The characters of General Ouyang and Zhu Chongba act as foils to each other with the threads of destiny pulling them ever closer, both to each other as well as to the ends that each of them believe is their predestined fate.

One of the strongest elements of She who became the Sun is the dialogue. Parker-Chan uses it exquisitely to reveal character, especially of those who hold their cards particularly close to their chests. Sample this excerpt between Lord Wang, the Prince of Henan’s adopted but barely tolerated son, and General Ouyang.

“Lord Wang, who relished his own pain, had always known how to wound others. When Ouyang didn’t respond, Lord Wang said with a bitter kind of understanding, ‘My brother’s an easy person to love. The world loves him, and he loves the world, because everything in it has always gone right for him.’
Ouyang thought of Esen, generous and pure-hearted and fearless, and knew what Lord Wang said was true. Esen had never been betrayed or hurt or shamed for what he was – and that was why they loved him. He and Lord Wang, both in their own different ways. They understood each other through that connection, two low and broken people looking up to someone they could never be or have: noble, perfect Esen.
‘He was born at the right time. A warrior in a warrior’s world,’ Lord Wang said. “You and I, General, we were born too late. Three hundred years before now, perhaps we would have been respected for what we are. You as a Manji. Myself as someone who thinks that civilization is something to be cherished, not just fodder for conquest and destruction. But in our own society’s eyes, we’re nothing.’
…But Ouyang and Lord Wang were alike. For a moment they stood there in bitter acknowledgement of it, feeling that likeness ringing through the space between them. The one reviled for not being a man, the other for not acting like one.”

In an exchange that takes up little more than a page, Shelley Parker-Chan fillets two characters to reveal their innermost desires and regrets while alluding to the strengths of a third. All this while, each character stays consistent to their nature. In some books, but more often movies, one gets the feeling that certain bits of dialogue are being spoken only for the reader/viewer’s benefit. A sort of artless dumping of information to get the reader/viewer up to speed. In contrast, the dialogue in She who became the Sun is a fine blend of characterization, exposition, cultural attitudes and genuine conflict between characters, making the exchanges feel real instead of performative.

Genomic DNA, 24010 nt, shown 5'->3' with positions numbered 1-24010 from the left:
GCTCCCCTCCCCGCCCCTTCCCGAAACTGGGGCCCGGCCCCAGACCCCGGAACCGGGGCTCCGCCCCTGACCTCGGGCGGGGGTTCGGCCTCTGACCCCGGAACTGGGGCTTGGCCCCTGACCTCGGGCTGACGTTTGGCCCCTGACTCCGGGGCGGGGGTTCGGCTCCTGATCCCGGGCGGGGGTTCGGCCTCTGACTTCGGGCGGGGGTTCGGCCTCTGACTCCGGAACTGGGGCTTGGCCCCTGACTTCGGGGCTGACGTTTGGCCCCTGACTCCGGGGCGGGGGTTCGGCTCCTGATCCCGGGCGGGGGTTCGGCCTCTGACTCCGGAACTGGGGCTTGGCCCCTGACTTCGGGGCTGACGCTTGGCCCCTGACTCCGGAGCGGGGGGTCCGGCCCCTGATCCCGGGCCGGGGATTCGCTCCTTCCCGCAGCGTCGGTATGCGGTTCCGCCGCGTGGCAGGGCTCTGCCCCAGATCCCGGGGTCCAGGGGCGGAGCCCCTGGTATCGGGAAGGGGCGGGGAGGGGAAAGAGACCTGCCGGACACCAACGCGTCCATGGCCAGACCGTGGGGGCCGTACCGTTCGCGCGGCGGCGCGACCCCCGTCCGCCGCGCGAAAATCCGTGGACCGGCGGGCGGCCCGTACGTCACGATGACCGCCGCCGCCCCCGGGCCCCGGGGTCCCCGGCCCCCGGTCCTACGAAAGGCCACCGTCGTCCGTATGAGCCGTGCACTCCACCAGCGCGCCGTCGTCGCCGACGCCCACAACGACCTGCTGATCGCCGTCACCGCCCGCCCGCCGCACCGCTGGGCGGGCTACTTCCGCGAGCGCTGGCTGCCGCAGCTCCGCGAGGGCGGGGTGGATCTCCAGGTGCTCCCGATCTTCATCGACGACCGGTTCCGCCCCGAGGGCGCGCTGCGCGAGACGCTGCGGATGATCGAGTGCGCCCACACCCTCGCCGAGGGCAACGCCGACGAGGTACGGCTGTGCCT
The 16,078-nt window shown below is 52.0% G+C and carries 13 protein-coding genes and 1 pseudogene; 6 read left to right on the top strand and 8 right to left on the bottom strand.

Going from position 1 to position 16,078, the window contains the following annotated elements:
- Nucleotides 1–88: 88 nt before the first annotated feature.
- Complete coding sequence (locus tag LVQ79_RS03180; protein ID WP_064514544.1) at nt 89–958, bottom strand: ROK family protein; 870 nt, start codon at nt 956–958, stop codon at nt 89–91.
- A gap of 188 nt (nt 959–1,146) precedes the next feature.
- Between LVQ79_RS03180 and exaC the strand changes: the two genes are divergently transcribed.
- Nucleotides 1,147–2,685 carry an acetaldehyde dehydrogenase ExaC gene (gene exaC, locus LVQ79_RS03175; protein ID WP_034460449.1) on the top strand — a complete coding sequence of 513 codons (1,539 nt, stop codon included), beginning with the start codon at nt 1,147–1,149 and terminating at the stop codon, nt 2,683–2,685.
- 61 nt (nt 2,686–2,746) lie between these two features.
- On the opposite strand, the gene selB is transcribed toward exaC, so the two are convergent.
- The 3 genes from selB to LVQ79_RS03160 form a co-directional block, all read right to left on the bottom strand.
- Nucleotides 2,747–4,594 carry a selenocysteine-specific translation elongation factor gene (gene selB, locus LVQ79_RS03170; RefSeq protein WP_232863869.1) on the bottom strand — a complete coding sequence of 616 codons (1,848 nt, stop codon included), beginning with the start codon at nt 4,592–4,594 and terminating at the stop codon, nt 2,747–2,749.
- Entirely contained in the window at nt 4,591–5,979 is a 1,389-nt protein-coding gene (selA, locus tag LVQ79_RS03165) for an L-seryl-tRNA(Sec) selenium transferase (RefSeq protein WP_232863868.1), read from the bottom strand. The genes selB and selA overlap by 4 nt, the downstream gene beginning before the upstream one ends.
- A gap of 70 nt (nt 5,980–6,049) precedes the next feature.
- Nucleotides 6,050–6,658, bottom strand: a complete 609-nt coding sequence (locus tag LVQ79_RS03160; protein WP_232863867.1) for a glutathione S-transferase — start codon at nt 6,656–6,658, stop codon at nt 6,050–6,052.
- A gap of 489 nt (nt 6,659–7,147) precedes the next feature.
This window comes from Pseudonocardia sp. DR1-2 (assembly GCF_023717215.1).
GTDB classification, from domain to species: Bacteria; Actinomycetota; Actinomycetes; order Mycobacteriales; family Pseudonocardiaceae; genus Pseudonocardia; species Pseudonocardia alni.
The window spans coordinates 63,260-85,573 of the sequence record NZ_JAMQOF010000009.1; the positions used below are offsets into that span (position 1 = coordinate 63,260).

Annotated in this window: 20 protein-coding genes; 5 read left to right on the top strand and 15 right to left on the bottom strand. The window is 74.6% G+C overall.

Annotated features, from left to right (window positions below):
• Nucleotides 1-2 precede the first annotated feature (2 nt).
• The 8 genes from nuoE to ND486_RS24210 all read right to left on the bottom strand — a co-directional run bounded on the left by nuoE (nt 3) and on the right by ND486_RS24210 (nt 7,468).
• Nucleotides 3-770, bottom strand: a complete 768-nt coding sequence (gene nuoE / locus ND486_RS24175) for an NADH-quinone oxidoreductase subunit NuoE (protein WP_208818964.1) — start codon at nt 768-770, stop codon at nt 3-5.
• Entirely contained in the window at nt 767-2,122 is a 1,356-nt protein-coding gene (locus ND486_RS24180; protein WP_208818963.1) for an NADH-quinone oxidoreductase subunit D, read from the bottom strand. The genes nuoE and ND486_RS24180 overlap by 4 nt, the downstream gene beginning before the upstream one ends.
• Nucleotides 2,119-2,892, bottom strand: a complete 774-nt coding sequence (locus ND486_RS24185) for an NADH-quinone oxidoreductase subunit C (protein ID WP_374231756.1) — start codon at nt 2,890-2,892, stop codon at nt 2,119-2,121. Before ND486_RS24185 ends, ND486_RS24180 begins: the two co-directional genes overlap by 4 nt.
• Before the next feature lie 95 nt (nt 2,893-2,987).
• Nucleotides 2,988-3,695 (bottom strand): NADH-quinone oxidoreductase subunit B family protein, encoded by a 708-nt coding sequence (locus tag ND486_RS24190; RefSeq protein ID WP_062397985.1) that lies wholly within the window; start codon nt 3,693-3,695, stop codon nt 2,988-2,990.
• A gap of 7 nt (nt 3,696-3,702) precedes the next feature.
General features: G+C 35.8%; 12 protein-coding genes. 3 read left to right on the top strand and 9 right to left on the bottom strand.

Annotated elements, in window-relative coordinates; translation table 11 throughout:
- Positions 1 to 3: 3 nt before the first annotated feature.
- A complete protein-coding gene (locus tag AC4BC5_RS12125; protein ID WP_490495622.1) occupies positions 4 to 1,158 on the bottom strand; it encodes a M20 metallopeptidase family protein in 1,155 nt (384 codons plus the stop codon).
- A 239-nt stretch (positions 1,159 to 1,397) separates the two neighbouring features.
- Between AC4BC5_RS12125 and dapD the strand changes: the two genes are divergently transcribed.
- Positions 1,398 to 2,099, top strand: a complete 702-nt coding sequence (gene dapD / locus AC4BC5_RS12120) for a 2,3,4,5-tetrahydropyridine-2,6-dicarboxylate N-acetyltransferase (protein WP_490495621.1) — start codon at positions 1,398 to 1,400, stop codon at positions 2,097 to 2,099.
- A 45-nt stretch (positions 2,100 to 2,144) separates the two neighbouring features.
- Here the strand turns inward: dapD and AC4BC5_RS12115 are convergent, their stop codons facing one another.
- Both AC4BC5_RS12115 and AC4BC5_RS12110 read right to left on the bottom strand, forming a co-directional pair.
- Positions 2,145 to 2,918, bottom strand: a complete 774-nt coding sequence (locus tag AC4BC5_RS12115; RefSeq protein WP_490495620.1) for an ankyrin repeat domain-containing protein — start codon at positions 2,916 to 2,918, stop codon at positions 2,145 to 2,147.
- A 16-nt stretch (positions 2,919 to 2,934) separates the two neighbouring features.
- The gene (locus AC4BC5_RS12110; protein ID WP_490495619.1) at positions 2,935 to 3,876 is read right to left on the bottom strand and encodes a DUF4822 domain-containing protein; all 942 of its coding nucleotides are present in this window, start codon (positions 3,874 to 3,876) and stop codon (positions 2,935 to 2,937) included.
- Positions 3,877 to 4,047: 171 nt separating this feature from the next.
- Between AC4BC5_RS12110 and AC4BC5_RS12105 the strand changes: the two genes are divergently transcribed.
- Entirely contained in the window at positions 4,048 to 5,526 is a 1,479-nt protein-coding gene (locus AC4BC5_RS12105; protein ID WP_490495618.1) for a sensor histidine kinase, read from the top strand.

Likewise, the themes of identity, gender roles and destiny are woven in seamlessly as the warp along with the weft of the plot in the fabric of She who became the Sun. There are quite a few strong female characters who manage to outmanoeuvre the straitlaced paths set for women thereby creating their own spheres of influence. And of course, there are the obvious parallels of the dual identities of Zhu Chongba, a girl disguised as a man and General Ouyang, a man who has been robbed of his identity as a man.

I thoroughly enjoyed She who became the Sun and do recommend that you get your hands on a copy. I’d like to end with a morsel of information that caught my eye. Parker-Chan worked as a diplomat in South-East Asia, where she became addicted to epic East-Asian historical TV dramas. To feed that obsession, she searched for English-language book versions of these stories. She didn’t find any and so, decided to write her own. Thus, emerged She who became the Sun.

Gentle Reader, let it never be said that watching shows or movies won’t get you anywhere. The webs of one interest can often tangle with those of another to form a third. And some may call that destiny.

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Hi, sounds like a an interesting book to read with the theme of survival.. so true for any age of history.

Ninay Desai
Ninay Desai

Hi Zafran9! Couldn't agree more with your assessment. Do read it. I'm sure you'll enjoy it.